Two Boulder chefs are raising money and awareness by offering a menu item that meets cost and nutrition guidelines for school cafeteria food.

Along with the Boulder chefs, another 10 chefs nationwide are participating in the Real School Food Challenge from the Boulder-based Chef Ann Foundation. While the foundation has organized local challenges in Boulder and other cities since 2016, this is the first year for a national challenge.

The foundation, now in its 10th year, provides schools and districts with tools, training, resources and funding so they can serve scratch-cooked food using whole ingredients.

For the competition, each participating chef’s restaurant will add a new recipe to its menu with an ingredient budget of $1.25, the average budget schools have for a student meal. The dish also must meet U.S. Department of Agriculture nutritional guidelines.

“We want to educate people across the country on the importance of scratch cooking, and to understand how hard it is to do this for $1.25,” said Foundation founder Ann Cooper, who is Boulder Valley School District’s food services director.

The menu items will be sold this month, with proceeds, which will be matched by corporate sponsors, going to the foundation.

Five of the recipes will be selected based on creativity and scalability, and whose chefs will be invited to cook their meals at the StarChefs International Congress Oct. 28 in Brooklyn. Attendees and school food operators will vote for the winning dish.

The two Boulder restaurants participating are Boulder’s River and Woods and Boulder’s Santo.

River and Woods chef Daniel Asher came up with a recipe for Asian chicken sliders that includes local chicken, a veggie stir fry, Vietnamese pickled vegetables, kale and “a really good spicy peanut sauce.”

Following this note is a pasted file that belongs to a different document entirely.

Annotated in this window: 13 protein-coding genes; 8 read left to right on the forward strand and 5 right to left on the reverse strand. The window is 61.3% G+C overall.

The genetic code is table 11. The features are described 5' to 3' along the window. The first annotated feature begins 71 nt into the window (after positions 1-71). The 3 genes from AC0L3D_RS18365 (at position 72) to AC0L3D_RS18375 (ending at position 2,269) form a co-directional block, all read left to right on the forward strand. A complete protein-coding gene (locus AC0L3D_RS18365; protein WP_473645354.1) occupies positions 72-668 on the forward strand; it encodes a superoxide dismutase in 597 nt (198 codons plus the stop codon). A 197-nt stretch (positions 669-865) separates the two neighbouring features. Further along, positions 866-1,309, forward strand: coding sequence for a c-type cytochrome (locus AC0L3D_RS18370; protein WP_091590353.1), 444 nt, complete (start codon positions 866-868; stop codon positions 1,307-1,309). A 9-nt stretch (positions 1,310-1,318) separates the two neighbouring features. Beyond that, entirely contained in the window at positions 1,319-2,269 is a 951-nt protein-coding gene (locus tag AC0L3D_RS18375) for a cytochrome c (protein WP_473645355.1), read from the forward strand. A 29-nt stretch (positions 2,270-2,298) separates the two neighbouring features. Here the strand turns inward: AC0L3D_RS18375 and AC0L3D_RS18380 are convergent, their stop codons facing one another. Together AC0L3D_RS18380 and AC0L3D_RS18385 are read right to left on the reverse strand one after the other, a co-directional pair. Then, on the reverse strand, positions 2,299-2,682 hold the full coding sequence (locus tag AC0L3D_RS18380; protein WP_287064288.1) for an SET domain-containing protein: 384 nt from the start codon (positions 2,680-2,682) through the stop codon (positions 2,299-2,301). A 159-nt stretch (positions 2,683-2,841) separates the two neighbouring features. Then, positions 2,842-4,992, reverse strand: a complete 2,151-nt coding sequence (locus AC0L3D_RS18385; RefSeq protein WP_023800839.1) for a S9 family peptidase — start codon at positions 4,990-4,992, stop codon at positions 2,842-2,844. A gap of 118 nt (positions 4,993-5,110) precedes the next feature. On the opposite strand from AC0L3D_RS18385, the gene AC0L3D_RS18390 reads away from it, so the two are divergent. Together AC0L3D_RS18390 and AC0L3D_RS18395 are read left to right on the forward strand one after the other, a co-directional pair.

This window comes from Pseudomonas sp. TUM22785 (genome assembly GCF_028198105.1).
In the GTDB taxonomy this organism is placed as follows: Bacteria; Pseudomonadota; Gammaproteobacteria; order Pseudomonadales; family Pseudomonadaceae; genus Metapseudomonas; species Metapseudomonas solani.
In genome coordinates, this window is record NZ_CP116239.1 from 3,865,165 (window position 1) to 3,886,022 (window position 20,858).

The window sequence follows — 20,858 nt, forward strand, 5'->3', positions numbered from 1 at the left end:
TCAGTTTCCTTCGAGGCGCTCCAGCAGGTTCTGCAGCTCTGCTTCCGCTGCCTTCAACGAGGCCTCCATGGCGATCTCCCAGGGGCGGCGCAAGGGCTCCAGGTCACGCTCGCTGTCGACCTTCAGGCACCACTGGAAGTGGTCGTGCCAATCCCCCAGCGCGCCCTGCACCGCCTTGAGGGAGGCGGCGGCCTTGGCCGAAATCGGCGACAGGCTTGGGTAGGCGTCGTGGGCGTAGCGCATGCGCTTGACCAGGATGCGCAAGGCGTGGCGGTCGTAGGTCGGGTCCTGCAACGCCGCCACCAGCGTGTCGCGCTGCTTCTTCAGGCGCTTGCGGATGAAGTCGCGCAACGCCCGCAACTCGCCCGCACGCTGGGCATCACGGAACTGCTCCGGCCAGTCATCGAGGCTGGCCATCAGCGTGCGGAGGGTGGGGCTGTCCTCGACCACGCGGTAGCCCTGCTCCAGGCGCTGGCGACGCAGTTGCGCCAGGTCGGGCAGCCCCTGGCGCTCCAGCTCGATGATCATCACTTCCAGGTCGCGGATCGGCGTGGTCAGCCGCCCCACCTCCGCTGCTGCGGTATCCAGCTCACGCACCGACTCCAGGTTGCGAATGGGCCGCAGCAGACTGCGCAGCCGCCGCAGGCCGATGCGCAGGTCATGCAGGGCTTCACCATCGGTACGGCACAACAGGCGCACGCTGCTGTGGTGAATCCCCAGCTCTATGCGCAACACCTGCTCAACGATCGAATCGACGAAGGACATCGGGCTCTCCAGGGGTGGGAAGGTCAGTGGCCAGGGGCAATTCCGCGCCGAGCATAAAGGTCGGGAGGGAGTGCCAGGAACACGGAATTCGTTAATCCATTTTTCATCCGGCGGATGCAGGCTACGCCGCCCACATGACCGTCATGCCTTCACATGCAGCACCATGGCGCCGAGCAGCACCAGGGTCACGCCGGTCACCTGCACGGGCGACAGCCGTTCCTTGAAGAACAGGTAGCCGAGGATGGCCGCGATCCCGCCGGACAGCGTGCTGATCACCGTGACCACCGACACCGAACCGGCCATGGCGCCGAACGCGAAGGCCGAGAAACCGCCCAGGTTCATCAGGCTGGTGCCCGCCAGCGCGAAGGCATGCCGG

“We’re excited to be a part of such a cool nationwide experience,” he said.

While $1.25 is a limited budget, he said, chefs are familiar with minimizing food costs and working with tiny profit margins.

“It’s not that crazy,” he said. “It’s just on a much smaller scale.”

Asher said he agreed to participate because school cafeteria food has a “notorious” reputation for poor quality. Instead, he said, schools should be known for tasty and nutritious fare.

“You want to give kids access to clean, healthy, beautiful food, to introduce kids to new flavors and kinds of food,” he said. “I’m a huge advocate of what’s being done through the Chef Ann Foundation.”

Hosea Rosenberg, executive chef and owner of Blackbelly and Santo and winner of “Top Chef” Season 5, is offering sweet potato and black bean enchiladas on the Santo kids’ menu for the competition.

The recipe is one he created for a similar, local competition last year with Justin Gold, founder of Justin’s Nut Butters. As the winning recipe in that competition, the vegetarian and gluten-free enchiladas are offered on Boulder Valley’s school lunch menu.

“It’s always been important to me, but, now that I’m a dad, it means even more to me that kids in school are being fed well,” Rosenberg said.

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